Online Sales Soared In 2002

Consumers bought more stuff online last year, a trend that will continue, according to a study by Forrester Research and

The generally rosy numbers do show some weak spots, however, a fact that could spur some technology investment this year.

The survey of 130 U.S. companies indicates consumers spent $76 billion shopping on-line in 2002. This represents a 48 percent increase over 2001, and projections for 2003 come close to $100 billion, representing 4.5 percent of total retail sales.

Multi-channel retailers took a bigger slice of total online sales. In 2000 Web-based merchants had 46 percent compared to 54 percent for multi-channel sellers. Last year the pure play Web outlets captured only 28 percent and Forrester projects they will lose another three percent this year.

One of the more telling stats was the shopping cart abandonment rate, which rose to 49 percent from 47 percent in 2001.

“Retailers have not done such a good job here,” said Elaine Rubin, chairman of, a division of the National Retail Federation in Washington. D.C. “Most of the focus has been on cutting costs, but this has to be the year of improving customer experience.”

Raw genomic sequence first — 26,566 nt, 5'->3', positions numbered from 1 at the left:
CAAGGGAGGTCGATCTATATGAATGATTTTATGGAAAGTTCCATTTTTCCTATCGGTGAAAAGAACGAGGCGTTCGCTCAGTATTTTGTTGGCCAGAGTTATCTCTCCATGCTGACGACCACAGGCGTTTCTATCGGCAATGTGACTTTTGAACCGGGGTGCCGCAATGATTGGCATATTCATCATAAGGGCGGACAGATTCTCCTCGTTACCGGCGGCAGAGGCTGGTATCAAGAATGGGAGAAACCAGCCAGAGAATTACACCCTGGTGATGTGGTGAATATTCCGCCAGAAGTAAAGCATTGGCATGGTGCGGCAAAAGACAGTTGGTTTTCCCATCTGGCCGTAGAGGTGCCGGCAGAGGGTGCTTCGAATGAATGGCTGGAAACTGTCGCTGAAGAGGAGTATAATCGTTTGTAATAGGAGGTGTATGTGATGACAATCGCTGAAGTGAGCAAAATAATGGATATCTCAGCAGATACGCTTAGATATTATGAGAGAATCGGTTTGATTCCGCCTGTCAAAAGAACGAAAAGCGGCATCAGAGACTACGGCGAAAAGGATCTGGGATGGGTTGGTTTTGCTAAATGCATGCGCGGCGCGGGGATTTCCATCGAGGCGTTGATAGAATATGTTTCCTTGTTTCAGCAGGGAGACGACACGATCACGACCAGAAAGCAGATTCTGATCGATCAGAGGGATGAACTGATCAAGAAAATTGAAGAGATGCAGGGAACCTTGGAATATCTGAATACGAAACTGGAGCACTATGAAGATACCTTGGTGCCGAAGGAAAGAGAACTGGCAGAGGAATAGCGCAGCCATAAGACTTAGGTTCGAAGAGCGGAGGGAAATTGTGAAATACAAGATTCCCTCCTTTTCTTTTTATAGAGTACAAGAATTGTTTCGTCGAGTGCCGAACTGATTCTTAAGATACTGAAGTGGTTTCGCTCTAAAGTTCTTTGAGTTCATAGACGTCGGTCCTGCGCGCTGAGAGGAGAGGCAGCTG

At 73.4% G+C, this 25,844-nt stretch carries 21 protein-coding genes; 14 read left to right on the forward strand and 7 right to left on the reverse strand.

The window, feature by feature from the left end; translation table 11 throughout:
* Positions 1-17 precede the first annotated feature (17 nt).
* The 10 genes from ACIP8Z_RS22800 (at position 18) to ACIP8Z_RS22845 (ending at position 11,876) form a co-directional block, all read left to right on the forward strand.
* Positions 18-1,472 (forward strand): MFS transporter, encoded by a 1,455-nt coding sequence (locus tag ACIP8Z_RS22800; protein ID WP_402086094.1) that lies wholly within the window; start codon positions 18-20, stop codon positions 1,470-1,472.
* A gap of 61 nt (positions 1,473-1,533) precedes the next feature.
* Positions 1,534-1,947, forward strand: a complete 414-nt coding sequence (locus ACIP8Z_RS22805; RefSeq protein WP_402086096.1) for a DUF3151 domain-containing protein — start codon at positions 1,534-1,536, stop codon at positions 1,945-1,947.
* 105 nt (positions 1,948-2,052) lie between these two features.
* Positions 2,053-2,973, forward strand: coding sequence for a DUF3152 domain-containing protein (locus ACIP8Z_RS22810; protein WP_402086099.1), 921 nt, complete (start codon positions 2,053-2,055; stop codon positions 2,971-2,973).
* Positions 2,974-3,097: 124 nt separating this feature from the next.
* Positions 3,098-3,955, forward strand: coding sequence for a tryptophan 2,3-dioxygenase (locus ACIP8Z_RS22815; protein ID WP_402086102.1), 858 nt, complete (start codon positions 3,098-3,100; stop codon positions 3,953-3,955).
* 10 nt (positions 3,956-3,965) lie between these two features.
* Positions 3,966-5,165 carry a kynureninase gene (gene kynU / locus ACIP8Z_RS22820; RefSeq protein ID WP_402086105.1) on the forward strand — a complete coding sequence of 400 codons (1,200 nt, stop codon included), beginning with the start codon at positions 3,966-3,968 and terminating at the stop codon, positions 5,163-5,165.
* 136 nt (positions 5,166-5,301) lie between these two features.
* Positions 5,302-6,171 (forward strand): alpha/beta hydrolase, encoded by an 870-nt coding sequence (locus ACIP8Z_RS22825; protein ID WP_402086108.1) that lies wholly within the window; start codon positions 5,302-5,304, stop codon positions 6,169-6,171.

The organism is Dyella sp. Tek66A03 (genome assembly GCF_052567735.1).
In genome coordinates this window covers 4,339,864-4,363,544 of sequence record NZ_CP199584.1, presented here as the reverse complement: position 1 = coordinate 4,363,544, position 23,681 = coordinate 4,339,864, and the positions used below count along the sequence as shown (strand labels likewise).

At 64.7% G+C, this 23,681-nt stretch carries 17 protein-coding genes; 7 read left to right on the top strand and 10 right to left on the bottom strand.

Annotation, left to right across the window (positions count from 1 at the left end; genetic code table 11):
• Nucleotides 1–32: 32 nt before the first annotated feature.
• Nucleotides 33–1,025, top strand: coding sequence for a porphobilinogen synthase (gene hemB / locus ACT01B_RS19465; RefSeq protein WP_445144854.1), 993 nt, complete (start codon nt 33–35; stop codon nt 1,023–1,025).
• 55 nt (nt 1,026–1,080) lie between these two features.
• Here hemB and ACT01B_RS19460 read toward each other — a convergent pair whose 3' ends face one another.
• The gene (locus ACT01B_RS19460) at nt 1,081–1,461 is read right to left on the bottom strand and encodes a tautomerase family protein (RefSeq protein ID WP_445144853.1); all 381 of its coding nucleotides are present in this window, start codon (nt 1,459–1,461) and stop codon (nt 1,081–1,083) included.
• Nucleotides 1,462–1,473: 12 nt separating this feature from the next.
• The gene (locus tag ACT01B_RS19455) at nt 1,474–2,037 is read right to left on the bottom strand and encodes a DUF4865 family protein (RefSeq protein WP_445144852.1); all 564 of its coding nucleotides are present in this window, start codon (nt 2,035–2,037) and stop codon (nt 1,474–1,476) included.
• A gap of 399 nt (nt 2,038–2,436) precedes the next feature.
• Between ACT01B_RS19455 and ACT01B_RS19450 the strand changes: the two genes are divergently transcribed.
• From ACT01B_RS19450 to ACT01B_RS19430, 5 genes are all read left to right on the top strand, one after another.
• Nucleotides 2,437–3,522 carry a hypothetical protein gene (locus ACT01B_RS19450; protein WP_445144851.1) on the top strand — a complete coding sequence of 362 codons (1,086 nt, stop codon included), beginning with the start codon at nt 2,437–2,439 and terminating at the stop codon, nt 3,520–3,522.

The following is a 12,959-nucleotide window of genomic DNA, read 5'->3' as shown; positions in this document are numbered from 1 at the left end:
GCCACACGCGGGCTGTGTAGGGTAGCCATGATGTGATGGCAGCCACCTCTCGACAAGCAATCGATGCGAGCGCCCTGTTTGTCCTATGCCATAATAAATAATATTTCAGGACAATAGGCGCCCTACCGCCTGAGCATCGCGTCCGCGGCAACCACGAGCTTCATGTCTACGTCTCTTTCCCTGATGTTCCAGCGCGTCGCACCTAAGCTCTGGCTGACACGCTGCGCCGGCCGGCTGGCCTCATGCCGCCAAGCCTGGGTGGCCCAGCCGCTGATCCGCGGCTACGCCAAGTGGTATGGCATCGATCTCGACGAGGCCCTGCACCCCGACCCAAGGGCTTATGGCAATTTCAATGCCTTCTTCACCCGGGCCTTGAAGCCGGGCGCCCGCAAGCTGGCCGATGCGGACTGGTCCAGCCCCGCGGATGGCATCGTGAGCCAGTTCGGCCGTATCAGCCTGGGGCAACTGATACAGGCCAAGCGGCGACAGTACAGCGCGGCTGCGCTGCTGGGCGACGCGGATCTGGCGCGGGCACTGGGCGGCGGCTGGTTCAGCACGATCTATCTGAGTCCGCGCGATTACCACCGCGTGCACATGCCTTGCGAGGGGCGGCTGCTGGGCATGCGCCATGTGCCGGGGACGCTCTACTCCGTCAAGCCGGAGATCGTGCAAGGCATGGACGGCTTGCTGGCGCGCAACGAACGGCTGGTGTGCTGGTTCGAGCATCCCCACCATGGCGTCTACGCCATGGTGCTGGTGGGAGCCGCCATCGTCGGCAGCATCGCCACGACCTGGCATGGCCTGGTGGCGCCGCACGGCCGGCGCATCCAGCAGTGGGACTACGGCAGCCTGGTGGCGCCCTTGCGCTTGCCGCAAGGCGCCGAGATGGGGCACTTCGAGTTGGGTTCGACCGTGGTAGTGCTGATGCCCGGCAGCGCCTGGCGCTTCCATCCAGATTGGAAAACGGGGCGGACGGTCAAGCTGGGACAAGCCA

Scott Silverman, executive director of, said he expects this will drive investment in usability software and better search engines this year.

Multi-channel growth will also spur investment in inventory management software, according to Silverman. “Merchants will want to let consumers quickly check to see if an item is in stock at a local outlet. This may seem like a simple thing to a customer, but the technology to make it happen is quite complex and expensive.”

Software to look more deeply into the customer database could also be a hot item. “I see a lot of action here,” said Rubin. “Online merchants need to understand their customers better. This means software to segment all that data for cross selling and up selling.”

The number is already being debated in analyst groups. A similar study by JupiterResearch found online retail at $40.4 billion in 2002 and $51.7 billion in 2003. Not reaching $100 billion until 2007.

Jupiter’s survey covered about 3,000 consumers and then interviewing all levels of companies in 31 categories.

“Our numbers are very much in line with what the Census Dept. shows,” JupiterResearch analyst Vikram Seghal.

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